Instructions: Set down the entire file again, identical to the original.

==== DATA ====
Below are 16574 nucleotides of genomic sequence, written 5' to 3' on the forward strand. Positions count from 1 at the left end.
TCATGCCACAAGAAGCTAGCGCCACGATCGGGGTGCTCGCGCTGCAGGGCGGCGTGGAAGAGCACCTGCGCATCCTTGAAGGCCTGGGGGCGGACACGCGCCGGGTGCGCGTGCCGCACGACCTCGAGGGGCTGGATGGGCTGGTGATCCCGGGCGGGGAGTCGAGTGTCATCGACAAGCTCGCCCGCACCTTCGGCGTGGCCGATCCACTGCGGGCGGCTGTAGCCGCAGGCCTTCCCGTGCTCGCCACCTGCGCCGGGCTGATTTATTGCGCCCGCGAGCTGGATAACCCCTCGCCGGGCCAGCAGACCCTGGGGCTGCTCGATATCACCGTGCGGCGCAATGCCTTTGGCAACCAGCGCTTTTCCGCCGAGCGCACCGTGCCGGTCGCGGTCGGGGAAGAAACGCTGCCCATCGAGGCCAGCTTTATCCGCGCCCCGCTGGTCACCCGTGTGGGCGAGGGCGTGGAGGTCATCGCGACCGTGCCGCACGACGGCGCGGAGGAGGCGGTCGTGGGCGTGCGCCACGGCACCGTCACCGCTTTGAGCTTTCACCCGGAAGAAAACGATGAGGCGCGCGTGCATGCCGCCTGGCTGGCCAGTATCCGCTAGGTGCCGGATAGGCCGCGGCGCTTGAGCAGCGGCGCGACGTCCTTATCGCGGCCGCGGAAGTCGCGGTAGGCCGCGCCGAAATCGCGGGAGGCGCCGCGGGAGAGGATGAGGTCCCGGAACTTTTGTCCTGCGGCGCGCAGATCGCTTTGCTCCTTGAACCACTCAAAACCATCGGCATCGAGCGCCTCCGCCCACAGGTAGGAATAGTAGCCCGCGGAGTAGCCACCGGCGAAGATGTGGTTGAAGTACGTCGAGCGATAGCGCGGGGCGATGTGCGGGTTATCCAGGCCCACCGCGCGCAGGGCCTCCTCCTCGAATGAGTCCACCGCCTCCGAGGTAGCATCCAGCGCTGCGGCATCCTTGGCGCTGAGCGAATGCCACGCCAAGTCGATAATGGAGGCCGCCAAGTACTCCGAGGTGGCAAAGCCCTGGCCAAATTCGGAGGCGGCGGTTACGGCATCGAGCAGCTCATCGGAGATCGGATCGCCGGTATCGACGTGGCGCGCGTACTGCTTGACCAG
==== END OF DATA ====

Below are 16574 nucleotides of genomic sequence, written 5' to 3' on the forward strand. Positions count from 1 at the left end.
TCATGCCACAAGAAGCTAGCGCCACGATCGGGGTGCTCGCGCTGCAGGGCGGCGTGGAAGAGCACCTGCGCATCCTTGAAGGCCTGGGGGCGGACACGCGCCGGGTGCGCGTGCCGCACGACCTCGAGGGGCTGGATGGGCTGGTGATCCCGGGCGGGGAGTCGAGTGTCATCGACAAGCTCGCCCGCACCTTCGGCGTGGCCGATCCACTGCGGGCGGCTGTAGCCGCAGGCCTTCCCGTGCTCGCCACCTGCGCCGGGCTGATTTATTGCGCCCGCGAGCTGGATAACCCCTCGCCGGGCCAGCAGACCCTGGGGCTGCTCGATATCACCGTGCGGCGCAATGCCTTTGGCAACCAGCGCTTTTCCGCCGAGCGCACCGTGCCGGTCGCGGTCGGGGAAGAAACGCTGCCCATCGAGGCCAGCTTTATCCGCGCCCCGCTGGTCACCCGTGTGGGCGAGGGCGTGGAGGTCATCGCGACCGTGCCGCACGACGGCGCGGAGGAGGCGGTCGTGGGCGTGCGCCACGGCACCGTCACCGCTTTGAGCTTTCACCCGGAAGAAAACGATGAGGCGCGCGTGCATGCCGCCTGGCTGGCCAGTATCCGCTAGGTGCCGGATAGGCCGCGGCGCTTGAGCAGCGGCGCGACGTCCTTATCGCGGCCGCGGAAGTCGCGGTAGGCCGCGCCGAAATCGCGGGAGGCGCCGCGGGAGAGGATGAGGTCCCGGAACTTTTGTCCTGCGGCGCGCAGATCGCTTTGCTCCTTGAACCACTCAAAACCATCGGCATCGAGCGCCTCCGCCCACAGGTAGGAATAGTAGCCCGCGGAGTAGCCACCGGCGAAGATGTGGTTGAAGTACGTCGAGCGATAGCGCGGGGCGATGTGCGGGTTATCCAGGCCCACCGCGCGCAGGGCCTCCTCCTCGAATGAGTCCACCGCCTCCGAGGTAGCATCCAGCGCTGCGGCATCCTTGGCGCTGAGCGAATGCCACGCCAAGTCGATAATGGAGGCCGCCAAGTACTCCGAGGTGGCAAAGCCCTGGCCAAATTCGGAGGCGGCGGTTACGGCATCGAGCAGCTCATCGGAGATCGGATCGCCGGTATCGACGTGGCGCGCGTACTGCTTGACCAG